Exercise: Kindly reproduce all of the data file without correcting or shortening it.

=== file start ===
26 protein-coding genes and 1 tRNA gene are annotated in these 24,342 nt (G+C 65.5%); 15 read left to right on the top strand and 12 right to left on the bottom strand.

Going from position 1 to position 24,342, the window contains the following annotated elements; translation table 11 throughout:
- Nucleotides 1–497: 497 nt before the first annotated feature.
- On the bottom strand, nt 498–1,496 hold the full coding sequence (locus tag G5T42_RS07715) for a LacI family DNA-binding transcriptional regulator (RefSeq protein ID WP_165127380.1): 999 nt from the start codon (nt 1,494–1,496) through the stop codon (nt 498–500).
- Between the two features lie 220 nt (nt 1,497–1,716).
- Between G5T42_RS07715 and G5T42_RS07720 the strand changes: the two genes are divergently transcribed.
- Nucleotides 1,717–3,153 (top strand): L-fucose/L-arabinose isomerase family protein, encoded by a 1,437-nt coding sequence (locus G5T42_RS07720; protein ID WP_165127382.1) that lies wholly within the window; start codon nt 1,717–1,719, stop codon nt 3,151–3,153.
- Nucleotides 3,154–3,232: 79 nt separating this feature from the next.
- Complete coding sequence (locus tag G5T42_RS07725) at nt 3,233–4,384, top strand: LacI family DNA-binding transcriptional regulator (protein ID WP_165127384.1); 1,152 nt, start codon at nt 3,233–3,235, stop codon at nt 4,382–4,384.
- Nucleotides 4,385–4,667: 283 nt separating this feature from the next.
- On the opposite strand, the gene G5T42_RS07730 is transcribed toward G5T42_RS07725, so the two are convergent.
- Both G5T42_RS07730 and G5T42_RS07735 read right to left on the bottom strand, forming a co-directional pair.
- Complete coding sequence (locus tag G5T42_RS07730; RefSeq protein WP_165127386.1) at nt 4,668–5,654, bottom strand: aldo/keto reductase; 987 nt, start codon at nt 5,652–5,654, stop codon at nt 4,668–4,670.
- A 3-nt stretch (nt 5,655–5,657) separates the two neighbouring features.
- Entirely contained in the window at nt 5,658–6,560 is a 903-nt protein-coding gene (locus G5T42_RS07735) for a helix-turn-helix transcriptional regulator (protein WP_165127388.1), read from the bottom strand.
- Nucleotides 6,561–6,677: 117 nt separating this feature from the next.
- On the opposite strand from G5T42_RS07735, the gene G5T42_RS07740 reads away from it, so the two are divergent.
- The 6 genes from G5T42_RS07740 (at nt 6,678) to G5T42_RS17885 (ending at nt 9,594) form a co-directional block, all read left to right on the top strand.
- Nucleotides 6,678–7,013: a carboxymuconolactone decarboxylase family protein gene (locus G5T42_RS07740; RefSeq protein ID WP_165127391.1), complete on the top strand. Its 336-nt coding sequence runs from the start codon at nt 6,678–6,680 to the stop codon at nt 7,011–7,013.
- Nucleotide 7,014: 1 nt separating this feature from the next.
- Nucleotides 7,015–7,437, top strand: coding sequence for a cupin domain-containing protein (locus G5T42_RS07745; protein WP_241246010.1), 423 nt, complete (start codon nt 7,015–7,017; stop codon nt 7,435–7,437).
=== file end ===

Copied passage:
26 protein-coding genes and 1 tRNA gene are annotated in these 24,342 nt (G+C 65.5%); 15 read left to right on the top strand and 12 right to left on the bottom strand.

Going from position 1 to position 24,342, the window contains the following annotated elements; translation table 11 throughout:
- Nucleotides 1–497: 497 nt before the first annotated feature.
- On the bottom strand, nt 498–1,496 hold the full coding sequence (locus tag G5T42_RS07715) for a LacI family DNA-binding transcriptional regulator (RefSeq protein ID WP_165127380.1): 999 nt from the start codon (nt 1,494–1,496) through the stop codon (nt 498–500).
- Between the two features lie 220 nt (nt 1,497–1,716).
- Between G5T42_RS07715 and G5T42_RS07720 the strand changes: the two genes are divergently transcribed.
- Nucleotides 1,717–3,153 (top strand): L-fucose/L-arabinose isomerase family protein, encoded by a 1,437-nt coding sequence (locus G5T42_RS07720; protein ID WP_165127382.1) that lies wholly within the window; start codon nt 1,717–1,719, stop codon nt 3,151–3,153.
- Nucleotides 3,154–3,232: 79 nt separating this feature from the next.
- Complete coding sequence (locus tag G5T42_RS07725) at nt 3,233–4,384, top strand: LacI family DNA-binding transcriptional regulator (protein ID WP_165127384.1); 1,152 nt, start codon at nt 3,233–3,235, stop codon at nt 4,382–4,384.
- Nucleotides 4,385–4,667: 283 nt separating this feature from the next.
- On the opposite strand, the gene G5T42_RS07730 is transcribed toward G5T42_RS07725, so the two are convergent.
- Both G5T42_RS07730 and G5T42_RS07735 read right to left on the bottom strand, forming a co-directional pair.
- Complete coding sequence (locus tag G5T42_RS07730; RefSeq protein WP_165127386.1) at nt 4,668–5,654, bottom strand: aldo/keto reductase; 987 nt, start codon at nt 5,652–5,654, stop codon at nt 4,668–4,670.
- A 3-nt stretch (nt 5,655–5,657) separates the two neighbouring features.
- Entirely contained in the window at nt 5,658–6,560 is a 903-nt protein-coding gene (locus G5T42_RS07735) for a helix-turn-helix transcriptional regulator (protein WP_165127388.1), read from the bottom strand.
- Nucleotides 6,561–6,677: 117 nt separating this feature from the next.
- On the opposite strand from G5T42_RS07735, the gene G5T42_RS07740 reads away from it, so the two are divergent.
- The 6 genes from G5T42_RS07740 (at nt 6,678) to G5T42_RS17885 (ending at nt 9,594) form a co-directional block, all read left to right on the top strand.
- Nucleotides 6,678–7,013: a carboxymuconolactone decarboxylase family protein gene (locus G5T42_RS07740; RefSeq protein ID WP_165127391.1), complete on the top strand. Its 336-nt coding sequence runs from the start codon at nt 6,678–6,680 to the stop codon at nt 7,011–7,013.
- Nucleotide 7,014: 1 nt separating this feature from the next.
- Nucleotides 7,015–7,437, top strand: coding sequence for a cupin domain-containing protein (locus G5T42_RS07745; protein WP_241246010.1), 423 nt, complete (start codon nt 7,015–7,017; stop codon nt 7,435–7,437).